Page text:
Ms. PRINCE-GIBSON of the Jerusalem Report said that having a uterus was no guarantee of morality, and oestrogen was not a peace-inducing hormone. However, besides being legal and fair, it was in society's best interest, as well as that of resolving the conflict, to include women. They were often the victims who suffered most from war, and in the current situation the distinction between the front and the homeland was almost non-existent, thus involving women in conflict to a greater extent than was usually recognized. Women learned that while there were certain values, there were also pragmatic needs and solutions, that life was complicated and solutions were not always easy to come by, and that in order to protect those they loved, there was a need to talk truth to the powers in charge. That changed the way in which women saw peace solutions, she said, emphasizing that distinctions between “hard” and “soft” issues should be broken.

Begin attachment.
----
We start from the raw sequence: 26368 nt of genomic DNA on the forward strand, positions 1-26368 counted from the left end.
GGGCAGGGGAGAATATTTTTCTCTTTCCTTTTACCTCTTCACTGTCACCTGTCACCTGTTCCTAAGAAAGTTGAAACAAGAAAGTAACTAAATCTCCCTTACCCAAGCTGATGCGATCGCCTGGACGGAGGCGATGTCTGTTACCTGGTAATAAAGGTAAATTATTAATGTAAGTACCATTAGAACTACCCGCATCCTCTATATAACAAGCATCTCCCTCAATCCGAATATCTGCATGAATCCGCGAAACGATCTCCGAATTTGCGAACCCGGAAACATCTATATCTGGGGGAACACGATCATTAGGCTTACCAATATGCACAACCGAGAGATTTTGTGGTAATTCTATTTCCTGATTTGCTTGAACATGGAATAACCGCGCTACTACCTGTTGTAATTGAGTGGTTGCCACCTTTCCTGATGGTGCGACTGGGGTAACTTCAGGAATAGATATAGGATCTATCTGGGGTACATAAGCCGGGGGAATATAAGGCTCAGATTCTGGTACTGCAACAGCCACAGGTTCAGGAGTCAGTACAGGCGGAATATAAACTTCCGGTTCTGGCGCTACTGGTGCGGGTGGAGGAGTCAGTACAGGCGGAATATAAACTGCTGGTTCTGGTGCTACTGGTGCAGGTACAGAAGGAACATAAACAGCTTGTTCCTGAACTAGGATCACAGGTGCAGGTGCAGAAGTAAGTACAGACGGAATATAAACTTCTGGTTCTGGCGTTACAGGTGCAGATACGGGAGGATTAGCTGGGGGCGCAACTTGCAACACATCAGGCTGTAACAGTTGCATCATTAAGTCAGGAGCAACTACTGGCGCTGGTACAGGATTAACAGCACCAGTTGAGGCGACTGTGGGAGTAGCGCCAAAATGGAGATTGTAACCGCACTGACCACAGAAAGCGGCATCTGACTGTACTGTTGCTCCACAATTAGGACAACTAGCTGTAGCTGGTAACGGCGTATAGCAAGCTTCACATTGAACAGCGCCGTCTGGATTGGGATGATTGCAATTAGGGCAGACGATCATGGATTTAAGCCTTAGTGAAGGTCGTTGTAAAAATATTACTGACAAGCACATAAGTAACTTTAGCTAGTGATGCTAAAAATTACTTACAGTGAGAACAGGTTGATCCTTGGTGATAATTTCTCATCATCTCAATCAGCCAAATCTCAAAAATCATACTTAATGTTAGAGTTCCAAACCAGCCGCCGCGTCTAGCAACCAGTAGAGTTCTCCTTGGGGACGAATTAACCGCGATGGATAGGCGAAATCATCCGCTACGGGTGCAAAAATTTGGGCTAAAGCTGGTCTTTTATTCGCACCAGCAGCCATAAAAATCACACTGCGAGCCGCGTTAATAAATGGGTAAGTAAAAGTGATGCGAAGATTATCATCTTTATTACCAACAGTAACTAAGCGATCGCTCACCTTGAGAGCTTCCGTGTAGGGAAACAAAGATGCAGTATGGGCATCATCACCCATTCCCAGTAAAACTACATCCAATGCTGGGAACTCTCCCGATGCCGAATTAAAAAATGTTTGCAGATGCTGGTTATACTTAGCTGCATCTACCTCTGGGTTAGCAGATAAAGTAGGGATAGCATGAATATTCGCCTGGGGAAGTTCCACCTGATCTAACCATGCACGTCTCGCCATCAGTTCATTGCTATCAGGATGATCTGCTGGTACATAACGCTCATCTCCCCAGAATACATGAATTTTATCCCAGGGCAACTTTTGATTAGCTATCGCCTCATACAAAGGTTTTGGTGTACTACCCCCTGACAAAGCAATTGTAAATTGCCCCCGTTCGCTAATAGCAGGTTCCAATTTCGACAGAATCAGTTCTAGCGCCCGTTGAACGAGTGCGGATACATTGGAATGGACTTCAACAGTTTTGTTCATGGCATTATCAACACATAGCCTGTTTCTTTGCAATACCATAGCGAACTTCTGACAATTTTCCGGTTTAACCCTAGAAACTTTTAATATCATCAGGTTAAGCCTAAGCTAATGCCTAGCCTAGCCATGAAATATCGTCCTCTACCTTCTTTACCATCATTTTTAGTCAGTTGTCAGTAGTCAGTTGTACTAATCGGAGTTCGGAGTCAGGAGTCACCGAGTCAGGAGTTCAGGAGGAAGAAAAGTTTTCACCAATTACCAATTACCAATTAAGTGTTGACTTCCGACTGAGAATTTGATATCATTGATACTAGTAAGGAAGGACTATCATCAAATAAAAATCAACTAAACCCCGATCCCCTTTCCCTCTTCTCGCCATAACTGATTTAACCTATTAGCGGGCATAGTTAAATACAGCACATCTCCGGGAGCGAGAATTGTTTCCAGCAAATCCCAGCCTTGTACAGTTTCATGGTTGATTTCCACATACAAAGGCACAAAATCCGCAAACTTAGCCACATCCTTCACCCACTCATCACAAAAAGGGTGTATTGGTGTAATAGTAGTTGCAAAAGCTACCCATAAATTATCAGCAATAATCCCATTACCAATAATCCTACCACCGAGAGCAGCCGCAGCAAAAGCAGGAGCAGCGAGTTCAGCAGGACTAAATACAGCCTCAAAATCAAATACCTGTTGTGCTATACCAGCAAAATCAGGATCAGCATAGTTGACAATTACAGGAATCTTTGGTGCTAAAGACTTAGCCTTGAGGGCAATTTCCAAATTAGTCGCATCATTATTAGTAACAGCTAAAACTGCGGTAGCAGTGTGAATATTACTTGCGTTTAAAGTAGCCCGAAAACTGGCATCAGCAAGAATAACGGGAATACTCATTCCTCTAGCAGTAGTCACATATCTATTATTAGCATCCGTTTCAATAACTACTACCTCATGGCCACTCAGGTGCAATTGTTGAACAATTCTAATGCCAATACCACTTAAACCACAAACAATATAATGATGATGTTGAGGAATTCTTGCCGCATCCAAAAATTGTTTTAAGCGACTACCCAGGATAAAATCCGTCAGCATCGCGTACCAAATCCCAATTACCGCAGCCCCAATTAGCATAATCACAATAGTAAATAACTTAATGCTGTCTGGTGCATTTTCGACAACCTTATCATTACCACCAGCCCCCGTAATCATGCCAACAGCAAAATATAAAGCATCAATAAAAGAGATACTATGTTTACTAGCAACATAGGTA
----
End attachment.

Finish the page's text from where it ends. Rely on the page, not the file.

Ms. BARGHOUTI of Ramallah’s Voice of Women newspaper said there were not enough courageous women media practitioners, due to two factors that made them, as journalists, calculate a lot before telling a story or even writing a word. Palestinian women journalists came from a certain context created by all the tensions pervading the fragile Palestinian society, which in turn impacted their opportunities. A strong, effective legal infrastructure was needed to support the rights and opportunities of women and to create courageous and crusading women journalists who could speak out about the concerns of other women, she stressed, pointing out that in Palestine and other parts of the developing world, journalism was still considered a hardship profession that was not in line with women's nature.